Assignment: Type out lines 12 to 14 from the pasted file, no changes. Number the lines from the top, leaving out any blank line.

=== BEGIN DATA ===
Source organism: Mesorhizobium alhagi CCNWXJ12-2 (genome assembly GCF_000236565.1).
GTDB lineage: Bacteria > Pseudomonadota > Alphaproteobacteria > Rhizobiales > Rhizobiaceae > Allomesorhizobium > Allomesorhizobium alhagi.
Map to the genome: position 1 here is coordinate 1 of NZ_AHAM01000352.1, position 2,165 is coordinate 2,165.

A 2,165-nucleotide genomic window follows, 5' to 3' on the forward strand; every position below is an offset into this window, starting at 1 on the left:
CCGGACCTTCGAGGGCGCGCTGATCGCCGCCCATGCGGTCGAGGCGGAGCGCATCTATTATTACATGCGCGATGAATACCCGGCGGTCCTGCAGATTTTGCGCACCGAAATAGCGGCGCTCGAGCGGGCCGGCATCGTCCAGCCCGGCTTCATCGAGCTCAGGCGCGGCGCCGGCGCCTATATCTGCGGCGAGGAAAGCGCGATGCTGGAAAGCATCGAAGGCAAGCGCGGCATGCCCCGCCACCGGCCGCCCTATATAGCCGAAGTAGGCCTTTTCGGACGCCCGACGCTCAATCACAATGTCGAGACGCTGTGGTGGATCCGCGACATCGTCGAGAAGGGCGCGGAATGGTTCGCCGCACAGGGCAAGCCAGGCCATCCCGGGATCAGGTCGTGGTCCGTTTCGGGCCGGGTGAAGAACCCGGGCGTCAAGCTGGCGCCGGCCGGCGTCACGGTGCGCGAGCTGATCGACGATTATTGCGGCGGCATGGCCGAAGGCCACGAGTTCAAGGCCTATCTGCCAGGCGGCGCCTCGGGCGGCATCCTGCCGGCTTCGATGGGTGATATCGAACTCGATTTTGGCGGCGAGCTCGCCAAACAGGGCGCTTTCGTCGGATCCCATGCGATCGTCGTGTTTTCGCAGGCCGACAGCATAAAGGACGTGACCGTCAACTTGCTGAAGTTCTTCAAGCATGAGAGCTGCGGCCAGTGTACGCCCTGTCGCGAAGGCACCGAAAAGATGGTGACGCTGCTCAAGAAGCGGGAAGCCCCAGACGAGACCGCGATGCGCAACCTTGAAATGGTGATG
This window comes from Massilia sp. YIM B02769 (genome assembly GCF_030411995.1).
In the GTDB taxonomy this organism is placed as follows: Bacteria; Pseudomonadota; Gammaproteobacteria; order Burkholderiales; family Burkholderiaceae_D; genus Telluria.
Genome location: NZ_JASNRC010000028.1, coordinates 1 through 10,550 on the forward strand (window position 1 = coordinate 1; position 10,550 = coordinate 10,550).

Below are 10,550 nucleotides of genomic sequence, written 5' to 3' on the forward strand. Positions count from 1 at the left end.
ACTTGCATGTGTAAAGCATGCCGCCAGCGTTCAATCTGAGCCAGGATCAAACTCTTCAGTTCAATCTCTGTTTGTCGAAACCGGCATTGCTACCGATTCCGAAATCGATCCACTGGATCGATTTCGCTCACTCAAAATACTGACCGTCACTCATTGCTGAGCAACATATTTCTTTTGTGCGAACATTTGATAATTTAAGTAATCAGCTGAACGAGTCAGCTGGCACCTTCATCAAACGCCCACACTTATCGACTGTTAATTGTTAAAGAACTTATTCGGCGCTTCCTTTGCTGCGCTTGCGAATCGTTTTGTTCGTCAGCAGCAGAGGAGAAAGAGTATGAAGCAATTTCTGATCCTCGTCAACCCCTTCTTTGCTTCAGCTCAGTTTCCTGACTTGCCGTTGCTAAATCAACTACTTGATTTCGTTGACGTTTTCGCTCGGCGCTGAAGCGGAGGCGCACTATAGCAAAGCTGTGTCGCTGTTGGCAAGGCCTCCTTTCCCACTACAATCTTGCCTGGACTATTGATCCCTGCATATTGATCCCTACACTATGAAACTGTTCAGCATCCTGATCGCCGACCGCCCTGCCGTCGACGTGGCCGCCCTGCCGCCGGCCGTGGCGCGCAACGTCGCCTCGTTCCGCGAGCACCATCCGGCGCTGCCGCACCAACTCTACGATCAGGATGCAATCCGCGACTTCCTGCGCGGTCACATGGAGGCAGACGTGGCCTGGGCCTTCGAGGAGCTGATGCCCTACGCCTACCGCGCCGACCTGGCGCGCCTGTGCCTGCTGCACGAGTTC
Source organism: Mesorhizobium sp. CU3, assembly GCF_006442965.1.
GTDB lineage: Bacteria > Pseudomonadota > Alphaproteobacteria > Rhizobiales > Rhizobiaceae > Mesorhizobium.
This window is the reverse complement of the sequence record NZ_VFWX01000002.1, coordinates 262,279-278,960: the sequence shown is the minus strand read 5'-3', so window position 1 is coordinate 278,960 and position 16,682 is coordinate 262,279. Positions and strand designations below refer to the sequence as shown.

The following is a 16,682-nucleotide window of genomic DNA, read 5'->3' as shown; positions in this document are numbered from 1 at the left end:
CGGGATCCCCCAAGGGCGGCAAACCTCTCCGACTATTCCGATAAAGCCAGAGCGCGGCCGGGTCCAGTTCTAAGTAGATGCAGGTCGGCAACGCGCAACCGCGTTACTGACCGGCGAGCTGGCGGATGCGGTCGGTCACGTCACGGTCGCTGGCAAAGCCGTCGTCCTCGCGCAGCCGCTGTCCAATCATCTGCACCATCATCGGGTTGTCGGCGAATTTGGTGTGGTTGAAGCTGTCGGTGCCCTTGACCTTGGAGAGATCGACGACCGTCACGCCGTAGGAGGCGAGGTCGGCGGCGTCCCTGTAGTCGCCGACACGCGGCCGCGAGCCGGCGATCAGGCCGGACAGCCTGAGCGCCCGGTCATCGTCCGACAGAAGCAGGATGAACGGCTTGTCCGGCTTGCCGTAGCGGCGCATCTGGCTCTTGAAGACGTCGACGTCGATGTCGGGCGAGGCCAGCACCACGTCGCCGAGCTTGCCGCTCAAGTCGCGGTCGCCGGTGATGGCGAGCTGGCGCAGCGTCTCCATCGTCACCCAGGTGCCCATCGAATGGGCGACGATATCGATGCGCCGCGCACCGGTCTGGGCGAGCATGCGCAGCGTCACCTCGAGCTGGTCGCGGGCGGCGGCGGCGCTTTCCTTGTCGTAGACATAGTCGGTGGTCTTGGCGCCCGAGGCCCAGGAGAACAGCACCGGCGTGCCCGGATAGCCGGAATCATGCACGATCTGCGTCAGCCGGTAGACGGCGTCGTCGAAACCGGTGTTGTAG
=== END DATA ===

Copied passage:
GTDB lineage: Bacteria > Pseudomonadota > Alphaproteobacteria > Rhizobiales > Rhizobiaceae > Mesorhizobium.
This window is the reverse complement of the sequence record NZ_VFWX01000002.1, coordinates 262,279-278,960: the sequence shown is the minus strand read 5'-3', so window position 1 is coordinate 278,960 and position 16,682 is coordinate 262,279. Positions and strand designations below refer to the sequence as shown.

The following is a 16,682-nucleotide window of genomic DNA, read 5'->3' as shown; positions in this document are numbered from 1 at the left end: